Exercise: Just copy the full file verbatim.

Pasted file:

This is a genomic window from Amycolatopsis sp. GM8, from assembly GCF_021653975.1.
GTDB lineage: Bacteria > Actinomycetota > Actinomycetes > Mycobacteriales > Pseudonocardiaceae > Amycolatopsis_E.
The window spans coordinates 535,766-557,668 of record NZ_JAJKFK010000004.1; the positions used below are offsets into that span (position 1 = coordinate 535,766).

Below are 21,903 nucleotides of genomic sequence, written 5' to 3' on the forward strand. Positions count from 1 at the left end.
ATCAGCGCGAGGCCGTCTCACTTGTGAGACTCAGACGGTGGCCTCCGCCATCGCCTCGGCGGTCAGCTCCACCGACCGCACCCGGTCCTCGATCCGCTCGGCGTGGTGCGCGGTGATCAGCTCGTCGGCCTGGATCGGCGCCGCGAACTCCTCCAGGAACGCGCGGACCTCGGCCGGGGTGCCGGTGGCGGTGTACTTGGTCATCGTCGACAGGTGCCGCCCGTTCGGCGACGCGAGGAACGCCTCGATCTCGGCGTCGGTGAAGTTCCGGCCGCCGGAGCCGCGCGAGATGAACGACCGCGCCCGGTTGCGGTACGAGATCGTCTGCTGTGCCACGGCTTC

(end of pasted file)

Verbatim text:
This is a genomic window from Amycolatopsis sp. GM8, from assembly GCF_021653975.1.
GTDB lineage: Bacteria > Actinomycetota > Actinomycetes > Mycobacteriales > Pseudonocardiaceae > Amycolatopsis_E.
The window spans coordinates 535,766-557,668 of record NZ_JAJKFK010000004.1; the positions used below are offsets into that span (position 1 = coordinate 535,766).

Below are 21,903 nucleotides of genomic sequence, written 5' to 3' on the forward strand. Positions count from 1 at the left end.
ATCAGCGCGAGGCCGTCTCACTTGTGAGACTCAGACGGTGGCCTCCGCCATCGCCTCGGCGGTCAGCTCCACCGACCGCACCCGGTCCTCGATCCGCTCGGCGTGGTGCGCGGTGATCAGCTCGTCGGCCTGGATCGGCGCCGCGAACTCCTCCAGGAACGCGCGGACCTCGGCCGGGGTGCCGGTGGCGGTGTACTTGGTCATCGTCGACAGGTGCCGCCCGTTCGGCGACGCGAGGAACGCCTCGATCTCGGCGTCGGTGAAGTTCCGGCCGCCGGAGCCGCGCGAGATGAACGACCGCGCCCGGTTGCGGTACGAGATCGTCTGCTGTGCCACGGCTTC